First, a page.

I was pretty sure I'd said what I wanted to say on this topic ...
But today, I realized how very much more there is!
I don't remember learning this stuff, so it is possible that my mother did for me what I've been doing with/for Kitty this week. But somehow, I knew how to do some of this before I had my first checking account. Maybe it's because I didn't get one until after I'd been working for a couple of years -- I always just put my money in the savings account, and got what little cash I needed.
Anyway, today we went to the bank to make a deposit. How often do you actually think about what that entails? Just in case there are any young readers out there, I'll go over it (we can be stunned at the number of steps involved).
Upon arrival at the bank, we went up to the little desk, and
1. Get a Checking (or, if appropriate, Savings) Deposit slip. Note that there is more than one kind of slip, and be sure to get the right one.
Here's a random sample of a deposit slip:
2. Fill out the slip:
a. In line number one: Enter today's date. For many of us, this requires looking at something to find out what today's date IS. Luckily, most banks have a little calendar thing on that desk, that tells you.
b. In line number 2: Enter your name in the Account Holder's Name blank - print, so it's legible.
c. Decide if you want cash back. if you DO want cash back, you'll need to sign the form on line number 7 (the line under the one on which you printed your name). If you're just putting money in, you don't actually need to sign it.
d. At the bottom of the slip, if it's one from the bank's desk, you'll need to enter your account number. If you don't know it, and you have your check book handy, you can look at your check. There are three numbers along the bottom; the first one is the Bank Routing Number (that's the one that tells other banks which bank has the money in it); the second number is your checking account number; the third number (likely to be three or four digits long) is the check number for the check you're looking at.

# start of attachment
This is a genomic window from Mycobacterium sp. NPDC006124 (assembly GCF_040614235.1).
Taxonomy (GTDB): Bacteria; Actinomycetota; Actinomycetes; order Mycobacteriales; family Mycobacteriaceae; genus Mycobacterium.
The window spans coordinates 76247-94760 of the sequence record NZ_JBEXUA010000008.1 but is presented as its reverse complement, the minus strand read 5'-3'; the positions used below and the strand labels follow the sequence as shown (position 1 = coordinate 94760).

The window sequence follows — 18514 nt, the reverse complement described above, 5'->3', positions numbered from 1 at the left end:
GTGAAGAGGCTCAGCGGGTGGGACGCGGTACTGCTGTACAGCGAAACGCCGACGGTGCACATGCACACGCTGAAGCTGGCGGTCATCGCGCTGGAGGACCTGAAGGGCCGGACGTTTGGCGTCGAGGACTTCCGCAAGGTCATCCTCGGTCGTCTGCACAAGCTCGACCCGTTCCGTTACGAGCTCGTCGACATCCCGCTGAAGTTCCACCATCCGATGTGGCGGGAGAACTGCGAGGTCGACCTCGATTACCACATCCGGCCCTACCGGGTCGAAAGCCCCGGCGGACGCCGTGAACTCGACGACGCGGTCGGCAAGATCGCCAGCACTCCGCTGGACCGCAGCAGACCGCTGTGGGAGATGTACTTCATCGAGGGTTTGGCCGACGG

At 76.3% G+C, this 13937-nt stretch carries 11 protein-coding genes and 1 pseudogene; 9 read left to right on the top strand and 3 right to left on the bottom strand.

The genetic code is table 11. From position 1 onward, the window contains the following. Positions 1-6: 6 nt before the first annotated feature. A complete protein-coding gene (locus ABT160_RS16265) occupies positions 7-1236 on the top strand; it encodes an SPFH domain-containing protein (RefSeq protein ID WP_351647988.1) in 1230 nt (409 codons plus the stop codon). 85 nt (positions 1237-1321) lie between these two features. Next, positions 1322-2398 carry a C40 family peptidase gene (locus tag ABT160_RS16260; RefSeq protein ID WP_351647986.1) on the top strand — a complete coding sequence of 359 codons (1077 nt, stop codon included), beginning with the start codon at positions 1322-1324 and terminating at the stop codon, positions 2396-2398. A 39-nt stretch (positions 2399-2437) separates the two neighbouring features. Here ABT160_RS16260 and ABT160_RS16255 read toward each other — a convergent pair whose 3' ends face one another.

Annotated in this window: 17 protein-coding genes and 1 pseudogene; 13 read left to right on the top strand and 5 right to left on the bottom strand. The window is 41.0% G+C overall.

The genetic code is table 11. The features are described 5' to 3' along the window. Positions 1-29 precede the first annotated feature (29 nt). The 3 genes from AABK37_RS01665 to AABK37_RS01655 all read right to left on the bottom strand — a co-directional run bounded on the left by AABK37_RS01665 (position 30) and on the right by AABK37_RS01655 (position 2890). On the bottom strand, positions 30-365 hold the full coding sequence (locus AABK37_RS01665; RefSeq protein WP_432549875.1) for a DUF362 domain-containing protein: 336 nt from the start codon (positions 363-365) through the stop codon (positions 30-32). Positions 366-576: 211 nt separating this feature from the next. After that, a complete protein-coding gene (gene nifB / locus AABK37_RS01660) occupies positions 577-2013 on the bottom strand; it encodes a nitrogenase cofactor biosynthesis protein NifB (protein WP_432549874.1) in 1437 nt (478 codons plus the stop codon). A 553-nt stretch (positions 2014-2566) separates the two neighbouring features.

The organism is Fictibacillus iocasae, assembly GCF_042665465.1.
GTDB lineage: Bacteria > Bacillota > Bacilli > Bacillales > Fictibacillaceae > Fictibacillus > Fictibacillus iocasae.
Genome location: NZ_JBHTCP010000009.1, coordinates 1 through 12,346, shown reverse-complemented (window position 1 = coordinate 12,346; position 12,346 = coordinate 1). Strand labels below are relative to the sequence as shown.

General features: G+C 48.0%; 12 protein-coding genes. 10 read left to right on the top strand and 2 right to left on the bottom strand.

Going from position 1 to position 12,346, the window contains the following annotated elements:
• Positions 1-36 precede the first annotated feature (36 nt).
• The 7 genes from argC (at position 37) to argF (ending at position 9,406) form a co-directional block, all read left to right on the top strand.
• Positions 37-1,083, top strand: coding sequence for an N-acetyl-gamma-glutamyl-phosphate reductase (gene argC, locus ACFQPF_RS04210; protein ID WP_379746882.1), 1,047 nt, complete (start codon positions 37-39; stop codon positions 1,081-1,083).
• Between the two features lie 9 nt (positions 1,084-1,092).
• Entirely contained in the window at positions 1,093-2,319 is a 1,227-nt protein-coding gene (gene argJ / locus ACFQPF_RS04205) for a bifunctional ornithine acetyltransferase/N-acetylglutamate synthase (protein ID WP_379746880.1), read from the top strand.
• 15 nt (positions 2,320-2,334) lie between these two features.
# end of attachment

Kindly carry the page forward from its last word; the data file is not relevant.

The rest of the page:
e. Fill in the information about what you're depositing in the spaces in section #3 in that picture above. If you're not actually depositing cash, but have a bunch of checks to deposit, you can actually put a check in that line. Otherwise, enter each check separately, putting the "cents" in the last two columns, and the dollars in the left columns.
f. Total up the amount of all the checks, in line #5, and then if you're taking out cash, put that amount in line # 6. Subtract line 6 from line 5, and enter the total amount you're depositing in the line UNDER # 6, oddly un numbered in the above picture.
3. Sign the back of any check you're depositing. -- This signature is you saying that the money represented by the check has come to you....
4. Take the check and the deposit slip up to the teller, and give them to him/her. S/he will enter the information, record the deposit in your account and give you a receipt - for it
5. If you didn't do this earlier - open your check register, and RECORD the deposit.
6. After entering the amount of the deposit -- update the balance in your register.
That all seems so intuitive to me, and yet watching Kitty face it for the first time, I realize that it isn't. That's a lot of steps for a simple action.
But now, Kitty knows how to do this! When did YOU learn?
One more step.....